Once you have chosen which ACT test(s) to take, you should register for the exam ASAP. Go to act.org and set up a student account. Then click on “Registration” scroll down to “Dates, Locations, and Fees” where you will find a list of dates for “Regular Registration Deadline” and for “Late Registration Deadline.” Should you miss the Late Registration Deadline, you can still potentially sign up for the test by scrolling further down to “Standby Testing.” Please note that you must register for Standby Testing and that this type of testing also comes with its own deadline.
You should also take the test at a quiet high quality test center—not all test centers adhere to the highest standards. In this regard, be aware that the best test centers—for example, in New York City, the NYU test center is very popular with students—fill up very quickly.
If you find that the test center you would like to test at is already filled up, or if you prefer to take the ACT on Sunday, go to act.org and type in “Show non-Saturday Test Centers.”
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In life, not having a plan is actually to have a plan—and a very poor plan at that.
Knowing that the test with the best curve is the Dec ACT, incoming juniors should start preparing for the ACT over the summer between their second and third years of high school. Students should register to take either the Sept, Oct and Dec ACT or the Dec, April and June ACT. Why register to take three ACT exams? In my 20 plus years experience working with students I have found that students rarely perform at their optimal level the first time they take the exam. In other words, no matter how well prepared a student is for the upcoming test—and believe me, I always made sure my private students were well prepared for their upcoming test: Before their exam, all my private students had to take a full complement of at least three actual prior exams, given in a group setting, and administered under realistic testing conditions. Even after all of this preparation, the vast majority of my students still underperformed on the test due to test anxiety. The good news is that the vast majority of my students eventually acclimated to the test and did well either the second, or the third time they took the ACT.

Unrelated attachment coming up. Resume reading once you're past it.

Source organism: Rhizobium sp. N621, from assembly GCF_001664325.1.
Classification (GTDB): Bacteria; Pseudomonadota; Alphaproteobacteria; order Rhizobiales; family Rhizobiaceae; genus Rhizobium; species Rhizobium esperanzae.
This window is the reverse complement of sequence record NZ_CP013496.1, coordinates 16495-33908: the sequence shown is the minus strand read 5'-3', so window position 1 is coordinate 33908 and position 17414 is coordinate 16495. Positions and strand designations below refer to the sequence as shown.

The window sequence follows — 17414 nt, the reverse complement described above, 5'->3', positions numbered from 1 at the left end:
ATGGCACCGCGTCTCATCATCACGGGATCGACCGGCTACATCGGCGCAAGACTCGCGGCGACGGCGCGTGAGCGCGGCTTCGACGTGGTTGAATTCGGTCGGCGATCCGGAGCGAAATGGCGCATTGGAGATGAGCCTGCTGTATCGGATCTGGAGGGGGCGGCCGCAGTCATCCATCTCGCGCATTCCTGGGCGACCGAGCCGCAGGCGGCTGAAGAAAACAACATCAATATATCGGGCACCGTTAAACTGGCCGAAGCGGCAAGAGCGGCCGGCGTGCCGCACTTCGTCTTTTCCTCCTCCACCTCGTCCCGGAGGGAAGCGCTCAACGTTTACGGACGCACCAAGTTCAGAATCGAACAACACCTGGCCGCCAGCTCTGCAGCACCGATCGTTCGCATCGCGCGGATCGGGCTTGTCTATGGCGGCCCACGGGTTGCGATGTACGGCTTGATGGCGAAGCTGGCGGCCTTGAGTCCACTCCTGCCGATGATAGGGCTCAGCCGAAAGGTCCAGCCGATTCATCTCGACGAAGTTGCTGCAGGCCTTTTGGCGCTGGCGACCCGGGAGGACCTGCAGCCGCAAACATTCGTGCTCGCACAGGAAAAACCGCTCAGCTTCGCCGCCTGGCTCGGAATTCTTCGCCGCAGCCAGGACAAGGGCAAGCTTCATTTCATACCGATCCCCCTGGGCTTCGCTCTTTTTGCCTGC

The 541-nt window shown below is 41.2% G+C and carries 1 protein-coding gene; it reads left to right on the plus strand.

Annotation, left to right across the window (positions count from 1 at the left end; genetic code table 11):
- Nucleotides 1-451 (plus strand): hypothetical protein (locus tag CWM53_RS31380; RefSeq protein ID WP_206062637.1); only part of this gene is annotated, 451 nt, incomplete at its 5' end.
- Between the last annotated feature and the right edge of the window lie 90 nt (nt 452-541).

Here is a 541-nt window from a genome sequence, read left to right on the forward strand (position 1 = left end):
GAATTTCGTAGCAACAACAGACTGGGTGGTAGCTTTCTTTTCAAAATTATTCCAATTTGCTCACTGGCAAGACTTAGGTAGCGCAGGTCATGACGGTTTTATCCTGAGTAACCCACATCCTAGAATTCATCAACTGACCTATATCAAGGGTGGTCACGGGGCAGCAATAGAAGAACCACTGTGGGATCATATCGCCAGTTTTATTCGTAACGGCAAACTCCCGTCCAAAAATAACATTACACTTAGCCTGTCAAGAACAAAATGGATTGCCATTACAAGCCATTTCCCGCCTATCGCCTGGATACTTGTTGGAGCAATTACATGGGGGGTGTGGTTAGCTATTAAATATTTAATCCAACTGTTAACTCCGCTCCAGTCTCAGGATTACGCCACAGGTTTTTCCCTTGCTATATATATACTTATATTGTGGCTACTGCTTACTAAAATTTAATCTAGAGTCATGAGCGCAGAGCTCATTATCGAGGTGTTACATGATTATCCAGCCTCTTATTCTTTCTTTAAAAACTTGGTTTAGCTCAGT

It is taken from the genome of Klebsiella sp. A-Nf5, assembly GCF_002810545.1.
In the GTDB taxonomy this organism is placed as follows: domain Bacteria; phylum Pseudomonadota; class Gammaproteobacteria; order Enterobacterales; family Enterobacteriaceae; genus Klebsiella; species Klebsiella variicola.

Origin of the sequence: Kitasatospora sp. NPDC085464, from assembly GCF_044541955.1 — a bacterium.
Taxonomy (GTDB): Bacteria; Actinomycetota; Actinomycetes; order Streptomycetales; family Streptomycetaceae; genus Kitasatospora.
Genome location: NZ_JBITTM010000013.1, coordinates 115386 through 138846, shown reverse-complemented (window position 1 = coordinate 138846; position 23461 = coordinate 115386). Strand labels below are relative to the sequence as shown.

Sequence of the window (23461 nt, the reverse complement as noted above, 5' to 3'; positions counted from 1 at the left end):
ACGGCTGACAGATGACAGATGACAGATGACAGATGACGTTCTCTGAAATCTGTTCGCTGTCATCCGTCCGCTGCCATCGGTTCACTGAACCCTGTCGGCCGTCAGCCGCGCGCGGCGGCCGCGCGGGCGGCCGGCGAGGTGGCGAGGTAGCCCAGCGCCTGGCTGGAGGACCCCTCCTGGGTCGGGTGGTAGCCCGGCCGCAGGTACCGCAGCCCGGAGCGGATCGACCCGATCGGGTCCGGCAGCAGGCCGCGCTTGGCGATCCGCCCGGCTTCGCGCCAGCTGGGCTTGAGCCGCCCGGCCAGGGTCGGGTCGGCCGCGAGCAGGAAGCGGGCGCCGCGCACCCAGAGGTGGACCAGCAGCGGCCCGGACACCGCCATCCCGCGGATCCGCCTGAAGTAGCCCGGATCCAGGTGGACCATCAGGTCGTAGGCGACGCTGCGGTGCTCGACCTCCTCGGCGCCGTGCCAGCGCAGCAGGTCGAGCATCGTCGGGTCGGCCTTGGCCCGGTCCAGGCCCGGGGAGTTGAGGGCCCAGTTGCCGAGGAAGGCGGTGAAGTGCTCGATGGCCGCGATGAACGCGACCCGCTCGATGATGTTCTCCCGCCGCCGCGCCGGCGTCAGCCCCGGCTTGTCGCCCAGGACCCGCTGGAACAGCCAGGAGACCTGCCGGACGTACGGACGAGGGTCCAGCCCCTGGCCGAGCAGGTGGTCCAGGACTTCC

Below are a series of five ACT practice tests produced by the actual maker of the ACT. Practice Tests #1-4 are based on an older version of the test; Practice Test #5 is based upon the current model of the exam, which includes a dual passage as one of the four passages on the Reading Test, and six instead of seven passage experiments on the Science Test, as well as a completely revamped writing prompt on the optional Writing Test.
As you practice taking these tests, please keep the following in mind:
- ACT Timing is tight
- To reduce test stress related to this tight timing, don’t work for time, make time work for you using the following guide:
- English Test — 45 mins / five 15 question passages — 9 mins per passage — check your watch only once: after third passage, at roughly the 27 min mark
- Math Test — 60 mins / 60 questions — 1 min per question — check your watch only once: after question 30, at roughly the 30 min mark
- Reading Test — 35 mins / four 10 question passages — 8 mins 45 secs per passage — check your watch only once: after the second passage, at roughly the 17 min 30 sec mark